The City of Hamilton, Ontario, Canada, is facing an infrastructure gap of $195.9 million of annual investment needed for ten years to close the difference, a finding from the Auditors General’s review of Hamilton’s roads.
The long-anticipated Auditor’s report released in July 2021 shows that Hamilton’s residents are not getting value for their money.
The Hamilton Spectator reports that the audit found that there was no process used in making strategic investment decisions for roads, pavement conditions were inconsistent, ways to extend the life of roads had been underemphasized, and contractors had not been held to account for low-quality road work (Moro, 2022).
The decision of elected officials not to spend on the maintenance of its assets also contributes to the problem. The council opted for “zero dollars” for capital needs in 2014 and a “zero per cent levy contribution” in 2021 (Wilson, 2022).
Municipal infrastructure deficits are a common problem across Canada due mainly to limitations in revenue collection and “stagnant resources” from upper levels of government, such as the federal and provincial, said Mayor Fred Eisenberger (Moro, 2022).
Moro (2022) mentions that when it comes to investing in their infrastructure, the mayor says he couldn’t recall a councillor “advocating for a 20 per cent increase” in taxes during 2022’s budget talk.
He adds that the reality is more assistance from senior levels of government is needed, or local taxpayers could take a 20 per cent hit “Not just for a year, but multiple years, to try and get ahead of this infrastructure” (Moro, 2022).
Mike Zegarac, general manager of finance, also notes that closing the infrastructure gap will require a 20% increase in property tax or roughly $850 for each household.
For many years, insufficient funding for maintaining the city’s infrastructure has created an enormous deficit. To maintain infrastructures, most municipalities in Ontario reinvest 15 to 25% of their asset’s value so they won’t fall into disrepair. But since the early 2000s, this figure dropped to 9%.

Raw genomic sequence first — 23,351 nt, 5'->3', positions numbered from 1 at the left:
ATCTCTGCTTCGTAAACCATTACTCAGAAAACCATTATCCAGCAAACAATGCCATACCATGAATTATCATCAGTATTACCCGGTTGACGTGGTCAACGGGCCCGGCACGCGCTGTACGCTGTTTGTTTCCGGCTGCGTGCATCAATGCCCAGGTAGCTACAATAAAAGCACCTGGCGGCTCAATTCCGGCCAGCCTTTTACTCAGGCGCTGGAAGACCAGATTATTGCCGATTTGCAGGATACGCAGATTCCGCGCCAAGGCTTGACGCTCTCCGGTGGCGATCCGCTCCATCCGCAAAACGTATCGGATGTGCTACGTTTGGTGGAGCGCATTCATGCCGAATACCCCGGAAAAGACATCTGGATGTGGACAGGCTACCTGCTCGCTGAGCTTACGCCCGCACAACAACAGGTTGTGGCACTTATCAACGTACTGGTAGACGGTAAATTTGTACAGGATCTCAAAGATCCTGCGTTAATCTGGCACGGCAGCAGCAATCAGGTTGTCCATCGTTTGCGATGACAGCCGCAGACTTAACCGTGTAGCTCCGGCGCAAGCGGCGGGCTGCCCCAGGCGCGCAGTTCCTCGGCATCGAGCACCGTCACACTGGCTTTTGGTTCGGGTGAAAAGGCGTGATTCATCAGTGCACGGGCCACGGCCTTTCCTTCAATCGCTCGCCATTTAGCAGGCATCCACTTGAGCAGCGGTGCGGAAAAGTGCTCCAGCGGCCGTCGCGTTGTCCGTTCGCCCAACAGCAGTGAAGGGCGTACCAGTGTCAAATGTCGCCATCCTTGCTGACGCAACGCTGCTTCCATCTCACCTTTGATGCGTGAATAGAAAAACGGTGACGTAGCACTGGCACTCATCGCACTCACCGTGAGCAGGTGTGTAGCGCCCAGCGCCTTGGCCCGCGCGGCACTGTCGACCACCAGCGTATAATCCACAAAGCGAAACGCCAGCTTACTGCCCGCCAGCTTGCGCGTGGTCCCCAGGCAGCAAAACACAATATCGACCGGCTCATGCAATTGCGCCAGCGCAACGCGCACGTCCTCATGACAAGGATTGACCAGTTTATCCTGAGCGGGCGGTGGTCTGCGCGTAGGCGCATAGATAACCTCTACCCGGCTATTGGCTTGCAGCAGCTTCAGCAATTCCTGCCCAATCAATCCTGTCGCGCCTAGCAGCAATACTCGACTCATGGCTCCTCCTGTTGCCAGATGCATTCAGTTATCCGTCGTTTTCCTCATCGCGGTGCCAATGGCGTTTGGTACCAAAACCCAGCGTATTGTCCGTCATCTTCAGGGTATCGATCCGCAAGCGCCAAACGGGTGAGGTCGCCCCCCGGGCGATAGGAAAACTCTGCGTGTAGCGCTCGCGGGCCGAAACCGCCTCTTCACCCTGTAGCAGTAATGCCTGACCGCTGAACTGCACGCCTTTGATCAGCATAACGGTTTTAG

Apart from critical infrastructure, Hamilton’s provincially mandated asset management plan requires that other assets, such as fire halls, museums, and parks, must be evaluated and proposed a service level for all by 2025.
The infrastructure gap faced by the municipality poses a considerable challenge. Patricia Leishman, director of corporate asset management, says, “This is a Mount Everest amount of work that we have in front of us”.
Before the work can start, the council needs to be confident with the figures. Dated or poor data will be a “roadblock in making an accurate assessment of the city’s assets”, Leishman notes.
To help maintain their infrastructure assets and avoid the enormous cost of fixing them, the Ontario government in 2018 required all municipalities, including the city of Hamilton, to adopt Asset Management Plans to care for their aging and crumbling infrastructure.
In The Hamilton Spectator, Maureen Wilson, Ward 1 Councillor, writes, “Asset management is a strategy that guides how and when a city reinvests in an existing capital asset like a road. Just like your own home, the goal is to avoid letting things go to such an extent that you face huge bills to repair major damage. The other goal is to ensure that future generations of taxpayers do not face enormous bills for repairing deteriorated assets that are being used by the current generation”.
Among the 25 recommendations from the Auditor’s review, seven focused on “poor asset-management practices.” Leishman says that she and her staff aim to improve the life-cycle data of city assets to help “more informed choices” and better define the funding gap over the next three years (Moro, 2022).
As infrastructure assets have long life cycles, councils must reinvest in their critical assets to reduce depreciation and maintain the required level of service.
Continued underinvestment heightens asset failure risk and reduces service levels, which can adversely impact community well-being.
The preferable alternative is sustained, long-term investment at appropriate levels, which ensures the community continues to receive the required services.
Moro, R. (2022, June 15). Sticker shock: Hamilton faces $195.9M infrastructure gap. The Hamilton Spectator. Retrieved from https://www.thespec.com/news/council/2022/06/15/sticker-shock-hamilton-faces-1959-infrastructure-gap.html
Wilson, M. (2022, April 23). Hamilton needs a new plan for our bumpy roads. The Hamilton Spectator. Retrieved from https://www.thespec.com/opinion/contributors/2022/04/23/hamilton-needs-a-new-plan-for-our-bumpy-roads.html